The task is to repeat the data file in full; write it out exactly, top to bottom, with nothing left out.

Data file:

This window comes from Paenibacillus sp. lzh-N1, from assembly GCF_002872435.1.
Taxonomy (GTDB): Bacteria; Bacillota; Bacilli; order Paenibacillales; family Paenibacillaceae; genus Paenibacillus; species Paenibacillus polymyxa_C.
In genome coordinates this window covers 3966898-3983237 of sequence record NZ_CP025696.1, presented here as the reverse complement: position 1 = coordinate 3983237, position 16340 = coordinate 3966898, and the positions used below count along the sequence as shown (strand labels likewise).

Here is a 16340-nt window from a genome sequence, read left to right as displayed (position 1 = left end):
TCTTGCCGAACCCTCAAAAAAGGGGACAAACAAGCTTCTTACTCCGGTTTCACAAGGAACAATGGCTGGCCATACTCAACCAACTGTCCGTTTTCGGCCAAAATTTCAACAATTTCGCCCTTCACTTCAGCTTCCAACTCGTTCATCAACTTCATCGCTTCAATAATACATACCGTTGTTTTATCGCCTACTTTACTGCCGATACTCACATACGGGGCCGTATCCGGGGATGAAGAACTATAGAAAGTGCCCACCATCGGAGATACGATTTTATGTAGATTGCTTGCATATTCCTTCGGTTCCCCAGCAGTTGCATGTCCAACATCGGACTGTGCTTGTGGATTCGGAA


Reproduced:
This window comes from Paenibacillus sp. lzh-N1, from assembly GCF_002872435.1.
Taxonomy (GTDB): Bacteria; Bacillota; Bacilli; order Paenibacillales; family Paenibacillaceae; genus Paenibacillus; species Paenibacillus polymyxa_C.
In genome coordinates this window covers 3966898-3983237 of sequence record NZ_CP025696.1, presented here as the reverse complement: position 1 = coordinate 3983237, position 16340 = coordinate 3966898, and the positions used below count along the sequence as shown (strand labels likewise).

Here is a 16340-nt window from a genome sequence, read left to right as displayed (position 1 = left end):
TCTTGCCGAACCCTCAAAAAAGGGGACAAACAAGCTTCTTACTCCGGTTTCACAAGGAACAATGGCTGGCCATACTCAACCAACTGTCCGTTTTCGGCCAAAATTTCAACAATTTCGCCCTTCACTTCAGCTTCCAACTCGTTCATCAACTTCATCGCTTCAATAATACATACCGTTGTTTTATCGCCTACTTTACTGCCGATACTCACATACGGGGCCGTATCCGGGGATGAAGAACTATAGAAAGTGCCCACCATCGGAGATACGATTTTATGTAGATTGCTTGCATATTCCTTCGGTTCCCCAGCAGTTGCATGTCCAACATCGGACTGTGCTTGTGGATTCGGAA